Pakistan’s Thar coal project and its community’s disempowerment

17 Jul, 2021

Written by Noreen Shams

Four hundred kilometers east of Pakistan’s second-largest city Karachi, the social fabric of Tharparkar (Thar) is being torn down to make way for coal.

The desert district of Thar, with sand dunes and scattered vegetation, is one of Pakistan’s most neglected and drought-prone. Unfortunately, it tends to only get media attention for its frequent droughts, acute poverty and poor social infrastructure. 

Fences built within the village’s residential area of Block 1 Village WarWai, Thar, Sind, Pakistan Photo © Noreen Shams

It does, however, hold the world’s seventh-largest coal reserves which total 175 billion tonnes. Its coal fields are divided into 13 blocks, now seen as a key development focus under the China-Pakistan Economic Corridor (CPEC) initiative and an investment focus for the Industrial and Commercial Bank of China (ICBC).

Mining and power generation began in this region in 2015, in what is known as Block II, through a joint venture of Engro Powergen (EPL), China Machinery Engineering Corporation (CMEC), Habib Bank, and Liberty Mills.

Ever since the construction of coal-fired power plants began, countless issues related to forcible acquisition of lands, compensation irregularities, and relocation problems have surfaced for Thar’sits underprivileged residents.

In other blocks, mining is well and truly underway, as is the proposed 1,320-megawatt (MW) coal-fired power station known as Thar Block-I which is owned by Sino Sindh Resources Limited (SSRL).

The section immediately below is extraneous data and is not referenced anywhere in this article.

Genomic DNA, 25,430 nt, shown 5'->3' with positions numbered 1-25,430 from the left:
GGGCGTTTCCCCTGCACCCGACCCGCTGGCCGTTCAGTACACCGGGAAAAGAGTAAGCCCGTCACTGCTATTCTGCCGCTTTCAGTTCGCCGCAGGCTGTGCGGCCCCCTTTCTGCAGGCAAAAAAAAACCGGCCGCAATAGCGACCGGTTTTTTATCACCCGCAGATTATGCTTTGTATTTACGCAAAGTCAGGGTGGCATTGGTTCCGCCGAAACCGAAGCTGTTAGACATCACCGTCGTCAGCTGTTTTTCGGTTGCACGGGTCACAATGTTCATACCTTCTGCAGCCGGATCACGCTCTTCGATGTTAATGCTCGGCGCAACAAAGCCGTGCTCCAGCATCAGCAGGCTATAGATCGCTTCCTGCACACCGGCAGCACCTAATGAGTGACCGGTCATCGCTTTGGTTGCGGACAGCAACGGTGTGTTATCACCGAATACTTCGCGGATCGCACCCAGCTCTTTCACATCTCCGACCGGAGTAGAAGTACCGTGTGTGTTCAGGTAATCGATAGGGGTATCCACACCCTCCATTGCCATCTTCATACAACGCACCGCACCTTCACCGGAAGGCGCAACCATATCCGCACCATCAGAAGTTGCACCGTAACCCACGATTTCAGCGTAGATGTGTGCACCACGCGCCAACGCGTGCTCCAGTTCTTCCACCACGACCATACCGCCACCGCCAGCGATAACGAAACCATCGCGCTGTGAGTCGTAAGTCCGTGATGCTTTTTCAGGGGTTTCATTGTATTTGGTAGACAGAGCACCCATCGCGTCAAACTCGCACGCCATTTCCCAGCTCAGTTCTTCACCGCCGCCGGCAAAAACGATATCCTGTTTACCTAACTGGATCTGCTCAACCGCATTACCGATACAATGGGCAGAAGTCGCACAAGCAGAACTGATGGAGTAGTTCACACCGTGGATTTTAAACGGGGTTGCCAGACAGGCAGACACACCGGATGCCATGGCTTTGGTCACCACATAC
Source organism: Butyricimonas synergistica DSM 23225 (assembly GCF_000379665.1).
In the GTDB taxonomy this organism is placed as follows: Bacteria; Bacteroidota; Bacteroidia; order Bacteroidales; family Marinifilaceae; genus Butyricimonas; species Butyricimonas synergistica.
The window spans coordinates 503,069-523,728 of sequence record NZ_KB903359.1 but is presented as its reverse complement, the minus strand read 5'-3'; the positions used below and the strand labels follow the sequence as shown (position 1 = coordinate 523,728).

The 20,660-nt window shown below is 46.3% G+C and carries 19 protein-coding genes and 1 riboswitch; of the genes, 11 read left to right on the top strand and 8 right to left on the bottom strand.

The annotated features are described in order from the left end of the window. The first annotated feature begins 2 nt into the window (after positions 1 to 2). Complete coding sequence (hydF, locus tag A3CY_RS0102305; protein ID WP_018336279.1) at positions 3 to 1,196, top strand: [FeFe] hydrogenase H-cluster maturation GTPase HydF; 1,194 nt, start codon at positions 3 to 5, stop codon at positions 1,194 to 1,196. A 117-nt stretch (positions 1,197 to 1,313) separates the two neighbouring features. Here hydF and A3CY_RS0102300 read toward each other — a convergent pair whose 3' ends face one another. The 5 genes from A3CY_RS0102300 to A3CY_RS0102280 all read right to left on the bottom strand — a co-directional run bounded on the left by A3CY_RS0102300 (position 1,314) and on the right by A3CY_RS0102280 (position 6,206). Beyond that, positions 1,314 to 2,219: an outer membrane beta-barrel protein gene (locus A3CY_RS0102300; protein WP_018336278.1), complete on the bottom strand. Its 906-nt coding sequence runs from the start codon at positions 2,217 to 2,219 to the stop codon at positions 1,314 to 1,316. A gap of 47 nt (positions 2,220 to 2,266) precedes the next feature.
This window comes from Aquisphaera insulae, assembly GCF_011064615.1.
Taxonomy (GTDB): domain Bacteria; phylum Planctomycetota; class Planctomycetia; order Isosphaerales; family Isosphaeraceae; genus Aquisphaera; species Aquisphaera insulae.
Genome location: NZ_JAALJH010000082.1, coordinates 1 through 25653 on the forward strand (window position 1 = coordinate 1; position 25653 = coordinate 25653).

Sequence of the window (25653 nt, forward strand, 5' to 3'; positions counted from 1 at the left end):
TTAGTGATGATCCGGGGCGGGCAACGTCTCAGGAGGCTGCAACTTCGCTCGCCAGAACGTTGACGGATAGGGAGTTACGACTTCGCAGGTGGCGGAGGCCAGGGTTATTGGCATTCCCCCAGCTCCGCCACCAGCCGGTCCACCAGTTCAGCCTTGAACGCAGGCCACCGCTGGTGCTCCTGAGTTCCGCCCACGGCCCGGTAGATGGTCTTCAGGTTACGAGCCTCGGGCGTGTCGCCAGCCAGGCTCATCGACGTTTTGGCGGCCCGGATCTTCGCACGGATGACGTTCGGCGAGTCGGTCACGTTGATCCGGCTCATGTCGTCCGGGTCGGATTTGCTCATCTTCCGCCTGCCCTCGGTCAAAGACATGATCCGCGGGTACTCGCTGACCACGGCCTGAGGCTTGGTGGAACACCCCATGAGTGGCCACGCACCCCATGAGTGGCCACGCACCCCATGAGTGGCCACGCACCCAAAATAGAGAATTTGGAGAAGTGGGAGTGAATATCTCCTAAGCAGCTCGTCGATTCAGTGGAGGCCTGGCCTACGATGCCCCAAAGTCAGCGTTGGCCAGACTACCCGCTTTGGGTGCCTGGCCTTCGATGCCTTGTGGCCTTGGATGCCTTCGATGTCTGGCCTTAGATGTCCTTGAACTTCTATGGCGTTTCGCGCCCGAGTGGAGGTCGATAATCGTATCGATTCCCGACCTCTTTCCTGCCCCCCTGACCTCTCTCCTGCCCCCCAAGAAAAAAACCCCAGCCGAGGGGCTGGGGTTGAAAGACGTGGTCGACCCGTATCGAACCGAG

The Industrial and Commercial Bank of China (ICBC) had agreed to provide $1 billion in a 10-year loan to help extract coal from block-I of the Thar coalfield.

Together, these developments which make up the That Coal-Power Integration Project are worth a total investment of $2 billion and make up what is seen as a crucial infrastructure partnership between China and Pakistan. As the sole Chinese commercial bank with institutions operating in Pakistan, ICBC along with their own financial advisories and other services have been actively pushing to make the project a reality and fast track its development.

Land acquisition and disempowerment

The villagers of WarWai live close to Block 1, where coal mining began in 2019. The community, who are deeply attached to their land are now dispossessed of the very thing that gives meaning to their identity. When the relocation process began, residents were hoping for compensation packages from the authorities.

Fences around village huts made of thatched straw in Block 1 Village WarWai, Thar, Sindh. Photo © Noreen Shams

“The relocation process in Thar Block-I started in 2017, authorities came for the first meeting and said they are starting a project here, they said they will provide compensation for our lands,” said Ahmed Amin, a 44-year-old resident of WarWai village. 

According to the residents, around 450 families live in 16 different villages in the area known as “Block I”. The government promised to pay each family Rs4.2 million ($26,341) if they could acquire 1,650 acres of land. In addition, they promised to relocate each family, providing basic amenities, including access to schools, hospitals, and housing.

“They haven’t paid us anything. People didn’t receive any money. It was all fraud and lies. Now, local authorities are pressuring us, and all police officials told us to refrain because it’s China–Pakistan Economic Corridor (CPEC) project. But they didn’t ask anything from those companies. How can we refrain from it? We have limited resources and rights. How can we step back?” Ahmed lamented.

The whole area located in Block-I has been fenced and the authorities have declared it a no-go site for the community. The report shared by Pakistan Fisherfolk Forum (PFF), “Thar Coal projects and displacement of citizens” – published in September 2020 – says grazing land for approximately 20,000 animals has also been affected due to an iron fence built around the Thar Coal Block I mining field.